A portrait of Babe Ruth and his partnership with business manager Christy Walsh traces how their strategies, achievements and notoriety established a blueprint for modern athletic stardom.
Eric Bittle may be a former junior figure skating champion, vlogger extraordinaire, and very talented amateur pâtissier, but being a freshman on the Samwell University hockey team is a whole new challenge. It is nothing like co-ed club hockey back in Georgia! And then, there is Jack — his very attractive but moody captain.
Traces the three seasons of existence of the United States Football League, revealing its early success, how it launched the careers of many football superstars, and how it ultimately crashed and failed due to the influence of Donald Trump and other teamowners.
Traces the history of the athlete activist, detailing the challenges historical and present day athletes face and how the relationship between sports and politics has always been more complicated for Black athletes.
The Gold Glove first baseman chronicles his life and career in baseball, from his minor league years through his World Series wins with the St. Louis Cardinals and New York Mets, and offers an honest assessment of the past, present, and future of baseball.
The former NBA All-Star traces his career in professional basketball, touching on such subjects as the vertical-versus-horizontal strategies that shaped him as both a player and a general manager, his battles against racism, and his relationship with thenotorious Donald Sterling.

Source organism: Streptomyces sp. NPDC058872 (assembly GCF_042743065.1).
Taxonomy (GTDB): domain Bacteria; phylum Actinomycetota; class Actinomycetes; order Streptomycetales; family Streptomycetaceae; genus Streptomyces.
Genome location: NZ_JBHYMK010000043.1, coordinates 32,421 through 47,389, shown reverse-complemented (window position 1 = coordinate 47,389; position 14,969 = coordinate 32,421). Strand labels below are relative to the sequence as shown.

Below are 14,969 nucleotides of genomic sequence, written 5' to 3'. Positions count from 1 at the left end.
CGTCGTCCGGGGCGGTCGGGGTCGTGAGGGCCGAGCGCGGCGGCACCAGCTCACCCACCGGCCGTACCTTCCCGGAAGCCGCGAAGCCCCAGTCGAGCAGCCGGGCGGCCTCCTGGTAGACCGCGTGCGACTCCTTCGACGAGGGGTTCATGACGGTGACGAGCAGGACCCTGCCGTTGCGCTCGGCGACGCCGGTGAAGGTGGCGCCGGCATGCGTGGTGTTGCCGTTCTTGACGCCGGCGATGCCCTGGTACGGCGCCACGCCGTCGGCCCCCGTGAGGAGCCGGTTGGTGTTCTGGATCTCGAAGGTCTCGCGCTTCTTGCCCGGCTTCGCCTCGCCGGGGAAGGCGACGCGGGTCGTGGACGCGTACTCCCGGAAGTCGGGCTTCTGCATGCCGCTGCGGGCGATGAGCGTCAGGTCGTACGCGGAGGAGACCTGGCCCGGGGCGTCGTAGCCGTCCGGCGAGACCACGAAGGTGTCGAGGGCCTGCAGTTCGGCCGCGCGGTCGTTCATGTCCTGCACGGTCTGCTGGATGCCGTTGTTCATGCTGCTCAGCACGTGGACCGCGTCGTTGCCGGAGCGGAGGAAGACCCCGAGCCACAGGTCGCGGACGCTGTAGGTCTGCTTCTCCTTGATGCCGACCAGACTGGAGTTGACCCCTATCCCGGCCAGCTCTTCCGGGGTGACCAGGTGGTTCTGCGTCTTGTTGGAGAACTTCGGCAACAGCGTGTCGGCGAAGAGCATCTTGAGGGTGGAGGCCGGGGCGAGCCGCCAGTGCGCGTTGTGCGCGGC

"From Mike Pesca, host of the popular Slate podcast The Gist, comes the greatest sports minds imagining how the world would change if a play, trade, injury, or referee's call had just gone the other way. No announcer ever proclaimed: "Up Rises Frazier!""Havlicek commits the foul, trying to steal the ball!" or "The Giants Lose the Pennant, The Giants Lose The Pennant!" Such moments are indelibly etched upon the mind of every sports fan. Or rather, they would be, had they happened. Sports are notoriouslygames of inches, and when we conjure the thought of certain athletes - like Bill Buckner or Scott Norwood - we can't help but apply a mental tape measure to the highlight reels of our minds. Players, coaches, and of course fans, obsess on the play when they ask, "What if?" Upon Further Review is the first book to answer that question. Upon Further Review is a book of counterfactual sporting scenarios. In its pages the reader will find expertly reported histories, where one small event is flipped on its head, and the resulting ripples are carefully documented, the likes of... What if the U.S. Boycotted Hitler's Olympics? What if Bobby Riggs beat Billie Jean King? What if Bucky Dent popped out at the foot of the Green Monster? What if Drew Bledsoe never got hurt? Upon Further Review takes classic arguments conducted over pints in a pub and places them in the hands of dozens of writers, athletes, and historians. From turning points that every sports fan rues or celebrates, to the forgotten would-be inflection points that defined sports, Upon Further Review answers age old questions, and settles the score, even if the score bounced off the crossbar"—
The sports journalist author of What's My Name, Fool? presents a portrait of the football legend, Hollywood star and controversial activist that includes coverage of Brown's work with Black Power and the allegations of sexual violence that overshadowed his career.